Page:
In this lesson, students use primary documents to review historical trends in women’s share of the labor force and chosen occupations. Using Barbie careers as a time line, they speculate as to why Barbie represented certain careers for girls at different points in time since 1959. They choose which career Barbie might represent next year and explain that choice in a one-page essay.
In this lesson, students listen to a story and answer questions about a family in Central or South America that barters to get the ingredients for chicken sancocho, a kind of stew. Students participate in trading activities that illustrate money's advantages over barter.
In this lesson, students listen to a story and answer questions about lending in Bangladesh. They complete a diagram that shows the impact of lending on a community. Working as a class, they compare the similarities and differences between banks lending in the United States and the Grameen Bank lending in Bangladesh. Students work with a partner to estimate profits based on Sufiya's prices and costs in the book.
In this lesson, students read and analyze an essay focusing primarily on one aspect of Ben Franklin's life - his work as a printer - and how he was an inventor and entrepeneur who also promoted the use of currency in the United States. Students will cite specific textual evidence regarding problems and solutions and will answer questions and complete a timeline. Then, using evidence and information gleaned from the text, students will write a fictious social media post defending the selection of Ben Franklin's portrait for the $100 note.
In this lesson, students hear a story about Brother and Sister Bear, who seem to want everything. The little cubs learn that they must make choices because they cannot have everything they want. Students follow along with the story by completing an activity listing all of the goods that will satisfy the cubs' wants. The students then take part in an activity to construct a word web and graphic organizer (table) to identify goods that will satisfy a want. Students will make a choice, identify the problem of scarcity, and recognize their opportunity cost.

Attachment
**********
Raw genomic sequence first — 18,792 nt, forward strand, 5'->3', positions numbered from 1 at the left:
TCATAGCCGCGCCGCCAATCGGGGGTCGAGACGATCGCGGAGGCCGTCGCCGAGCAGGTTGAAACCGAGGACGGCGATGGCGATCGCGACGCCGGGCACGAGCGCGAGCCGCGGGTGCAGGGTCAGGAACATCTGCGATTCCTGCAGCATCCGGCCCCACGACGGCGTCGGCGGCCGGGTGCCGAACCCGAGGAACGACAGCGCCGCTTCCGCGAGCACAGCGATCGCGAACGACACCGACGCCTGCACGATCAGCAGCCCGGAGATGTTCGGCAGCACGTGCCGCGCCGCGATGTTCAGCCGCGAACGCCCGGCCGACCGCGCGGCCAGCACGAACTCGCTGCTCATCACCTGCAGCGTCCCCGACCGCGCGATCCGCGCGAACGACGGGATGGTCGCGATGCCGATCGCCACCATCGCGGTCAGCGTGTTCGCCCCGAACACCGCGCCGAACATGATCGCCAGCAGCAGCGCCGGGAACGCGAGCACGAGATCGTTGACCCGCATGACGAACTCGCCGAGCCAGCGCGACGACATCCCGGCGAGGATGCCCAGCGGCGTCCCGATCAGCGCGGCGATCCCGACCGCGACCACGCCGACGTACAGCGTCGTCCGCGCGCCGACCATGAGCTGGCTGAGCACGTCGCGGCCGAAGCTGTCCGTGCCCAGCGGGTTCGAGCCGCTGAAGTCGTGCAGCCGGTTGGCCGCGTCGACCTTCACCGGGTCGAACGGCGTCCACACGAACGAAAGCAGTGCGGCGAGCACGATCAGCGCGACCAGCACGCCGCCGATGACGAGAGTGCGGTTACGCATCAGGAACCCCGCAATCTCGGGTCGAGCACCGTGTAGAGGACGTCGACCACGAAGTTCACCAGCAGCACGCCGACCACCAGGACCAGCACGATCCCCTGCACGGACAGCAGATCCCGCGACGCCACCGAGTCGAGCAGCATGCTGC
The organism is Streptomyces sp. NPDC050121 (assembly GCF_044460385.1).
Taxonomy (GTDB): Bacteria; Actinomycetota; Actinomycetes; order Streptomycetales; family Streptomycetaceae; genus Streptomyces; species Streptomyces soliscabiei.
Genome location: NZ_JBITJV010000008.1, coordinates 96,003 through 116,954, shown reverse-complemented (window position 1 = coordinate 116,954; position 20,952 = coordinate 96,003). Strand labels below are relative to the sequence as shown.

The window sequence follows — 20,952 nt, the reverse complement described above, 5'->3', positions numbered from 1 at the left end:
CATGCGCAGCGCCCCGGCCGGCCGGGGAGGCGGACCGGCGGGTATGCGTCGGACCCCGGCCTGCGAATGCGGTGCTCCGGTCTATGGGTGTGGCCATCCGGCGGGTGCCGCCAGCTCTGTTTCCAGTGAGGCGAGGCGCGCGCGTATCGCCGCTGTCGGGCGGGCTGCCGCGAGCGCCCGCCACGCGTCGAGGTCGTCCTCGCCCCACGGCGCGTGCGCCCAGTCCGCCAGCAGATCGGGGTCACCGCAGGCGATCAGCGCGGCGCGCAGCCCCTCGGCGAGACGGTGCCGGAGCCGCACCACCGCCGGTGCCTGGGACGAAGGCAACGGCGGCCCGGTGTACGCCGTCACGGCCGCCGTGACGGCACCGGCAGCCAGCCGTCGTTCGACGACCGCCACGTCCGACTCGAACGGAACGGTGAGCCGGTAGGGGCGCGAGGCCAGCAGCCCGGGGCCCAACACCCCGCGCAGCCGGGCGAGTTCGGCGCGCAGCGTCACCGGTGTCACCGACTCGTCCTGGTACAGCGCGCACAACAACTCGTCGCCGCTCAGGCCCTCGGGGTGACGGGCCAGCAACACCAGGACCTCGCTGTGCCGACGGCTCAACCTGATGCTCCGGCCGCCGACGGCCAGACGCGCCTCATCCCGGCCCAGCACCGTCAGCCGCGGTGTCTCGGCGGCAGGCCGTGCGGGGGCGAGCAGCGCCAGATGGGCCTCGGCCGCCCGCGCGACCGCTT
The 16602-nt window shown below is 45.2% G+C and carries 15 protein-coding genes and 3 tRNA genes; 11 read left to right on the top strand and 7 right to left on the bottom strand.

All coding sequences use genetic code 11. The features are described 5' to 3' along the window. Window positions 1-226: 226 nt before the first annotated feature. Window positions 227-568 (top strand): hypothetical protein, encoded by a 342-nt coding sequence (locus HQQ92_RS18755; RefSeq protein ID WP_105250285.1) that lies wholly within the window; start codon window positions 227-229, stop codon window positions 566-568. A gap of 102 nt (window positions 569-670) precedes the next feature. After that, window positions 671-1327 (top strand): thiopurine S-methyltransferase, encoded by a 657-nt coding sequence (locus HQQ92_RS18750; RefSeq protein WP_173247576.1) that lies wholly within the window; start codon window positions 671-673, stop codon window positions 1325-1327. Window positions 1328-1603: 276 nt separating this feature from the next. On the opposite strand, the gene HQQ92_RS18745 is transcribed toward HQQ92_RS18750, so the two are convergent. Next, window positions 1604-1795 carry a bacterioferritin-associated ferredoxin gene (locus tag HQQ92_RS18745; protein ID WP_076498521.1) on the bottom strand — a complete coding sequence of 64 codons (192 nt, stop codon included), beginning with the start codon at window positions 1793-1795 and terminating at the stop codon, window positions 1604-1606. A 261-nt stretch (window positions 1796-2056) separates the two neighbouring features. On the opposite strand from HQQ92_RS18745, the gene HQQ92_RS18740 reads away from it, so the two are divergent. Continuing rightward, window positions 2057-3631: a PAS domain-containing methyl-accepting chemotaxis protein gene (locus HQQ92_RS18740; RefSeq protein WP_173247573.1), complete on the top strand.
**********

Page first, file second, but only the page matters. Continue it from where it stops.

In this lesson, students learn about wants, choice, and scarcity. They listen to the story Betty Bunny Wants Everything and identify all the wants that Betty Bunny has at the toy store. Students learn that because of scarcity, they must make choices. They practice making choices by selecting a treat they want, a toy for one of the book characters, and finally a school item. They sing a song about choices and scarcity.
In this lesson, students first listen to the story Bunny Money. They then work in pairs to add sets of three single-digit numbers to determine the value of their savings goals and total savings. They compare the values to determine whether they have saved enough to meet their savings goals. Finally, students calculate the difference between the value of their savings goals and total savings.
This is the second lesson in five in a Unit on Personal Financial Literacy. In this lesson, students learn about credit card usage and credit card consumer protection laws through class discussion, computing the cost of credit, debating real-world scenarios, and conduct a credit-card usage survey as an out-of-class activity.
This is the third lesson of five in a Unit on Personal Financial Literacy. In this lesson, students work in pairs to balance a bank account statement and calculate the costs of using a debit card irresponsibly. The students then conduct a survey as an out-of-class activity, collecting and interpreting data on debit card usage in their area. The students analyze the advantages and disadvantages of using credit cards and debit cards.